Rule 60(b) has vested the district courts with the power "to vacate judgments whenever such action is appropriate to accomplish justice." Klapprott v. United States, 335 U.S. 601, 615, 69 S.Ct. 384, 390, 93 L.Ed. 266 (1949). Motions under the rule are directed to the sound discretion of the district court. Appellate review therefore is limited to whether the district court abused its discretion in denying the Rule 60 motion. Phillips v. Insurance Co. of North America, 633 F.2d 1165 (5th Cir.1981) (Unit B).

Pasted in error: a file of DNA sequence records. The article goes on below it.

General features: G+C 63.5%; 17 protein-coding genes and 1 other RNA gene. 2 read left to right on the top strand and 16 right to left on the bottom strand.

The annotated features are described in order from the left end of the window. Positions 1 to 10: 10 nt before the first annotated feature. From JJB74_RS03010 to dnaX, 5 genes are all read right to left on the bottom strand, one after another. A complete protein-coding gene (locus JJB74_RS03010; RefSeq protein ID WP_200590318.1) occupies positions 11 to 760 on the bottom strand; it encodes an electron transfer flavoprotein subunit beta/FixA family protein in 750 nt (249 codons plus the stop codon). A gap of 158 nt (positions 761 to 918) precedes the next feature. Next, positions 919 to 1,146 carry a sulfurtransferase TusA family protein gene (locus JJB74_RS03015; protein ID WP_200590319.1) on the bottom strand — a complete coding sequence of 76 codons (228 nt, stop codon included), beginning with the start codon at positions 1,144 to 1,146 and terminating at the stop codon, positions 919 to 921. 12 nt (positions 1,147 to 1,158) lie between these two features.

Swim-Tech alleges that it was entitled to relief before the district court under clause (6) of Fed.R.Civ.P. 60(b), which permits a judgment to be set aside for "any other reason justifying relief from the operation of a judgment." This clause is a broadly drafted umbrella provision which has been described as "a grand reservoir of equitable power to do justice in a particular case when relief is not warranted by the preceding clauses." 7 J. Lucas & J. Moore, Moore's Federal Practice ¶ 60.27 at 375 (2d ed. 1982). It is well established, however, that relief under this clause is an extraordinary remedy which may be invoked only upon a showing of exceptional circumstances. Ackermann v. United States, 340 U.S. 193, 202, 71 S.Ct. 209, 213, 95 L.Ed. 207 (1950). The party seeking relief has the burden of showing that absent such relief, an "extreme" and "unexpected" hardship will result. United States v. Swift & Co., 286 U.S. 106, 119, 52 S.Ct. 460, 464, 76 L.Ed. 999 (1932).